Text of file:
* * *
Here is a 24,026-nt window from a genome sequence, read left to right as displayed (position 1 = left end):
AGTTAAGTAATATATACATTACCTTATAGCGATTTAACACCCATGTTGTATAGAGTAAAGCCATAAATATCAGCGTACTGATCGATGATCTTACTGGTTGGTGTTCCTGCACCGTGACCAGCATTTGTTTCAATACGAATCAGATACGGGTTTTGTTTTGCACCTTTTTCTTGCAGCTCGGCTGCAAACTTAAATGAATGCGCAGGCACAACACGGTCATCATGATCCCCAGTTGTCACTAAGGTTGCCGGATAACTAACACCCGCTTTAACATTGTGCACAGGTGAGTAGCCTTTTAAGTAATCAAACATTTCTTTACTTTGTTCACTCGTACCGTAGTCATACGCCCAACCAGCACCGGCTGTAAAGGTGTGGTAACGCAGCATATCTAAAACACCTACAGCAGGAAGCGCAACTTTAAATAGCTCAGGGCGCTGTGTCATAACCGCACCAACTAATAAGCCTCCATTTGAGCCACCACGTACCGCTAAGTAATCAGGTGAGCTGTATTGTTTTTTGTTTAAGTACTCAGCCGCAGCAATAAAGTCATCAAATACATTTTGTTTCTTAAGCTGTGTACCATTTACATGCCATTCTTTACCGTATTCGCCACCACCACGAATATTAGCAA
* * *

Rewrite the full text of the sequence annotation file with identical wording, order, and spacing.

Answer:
Here is a 24,026-nt window from a genome sequence, read left to right as displayed (position 1 = left end):
AGTTAAGTAATATATACATTACCTTATAGCGATTTAACACCCATGTTGTATAGAGTAAAGCCATAAATATCAGCGTACTGATCGATGATCTTACTGGTTGGTGTTCCTGCACCGTGACCAGCATTTGTTTCAATACGAATCAGATACGGGTTTTGTTTTGCACCTTTTTCTTGCAGCTCGGCTGCAAACTTAAATGAATGCGCAGGCACAACACGGTCATCATGATCCCCAGTTGTCACTAAGGTTGCCGGATAACTAACACCCGCTTTAACATTGTGCACAGGTGAGTAGCCTTTTAAGTAATCAAACATTTCTTTACTTTGTTCACTCGTACCGTAGTCATACGCCCAACCAGCACCGGCTGTAAAGGTGTGGTAACGCAGCATATCTAAAACACCTACAGCAGGAAGCGCAACTTTAAATAGCTCAGGGCGCTGTGTCATAACCGCACCAACTAATAAGCCTCCATTTGAGCCACCACGTACCGCTAAGTAATCAGGTGAGCTGTATTGTTTTTTGTTTAAGTACTCAGCCGCAGCAATAAAGTCATCAAATACATTTTGTTTCTTAAGCTGTGTACCATTTACATGCCATTCTTTACCGTATTCGCCACCACCACGAATATTAGCAA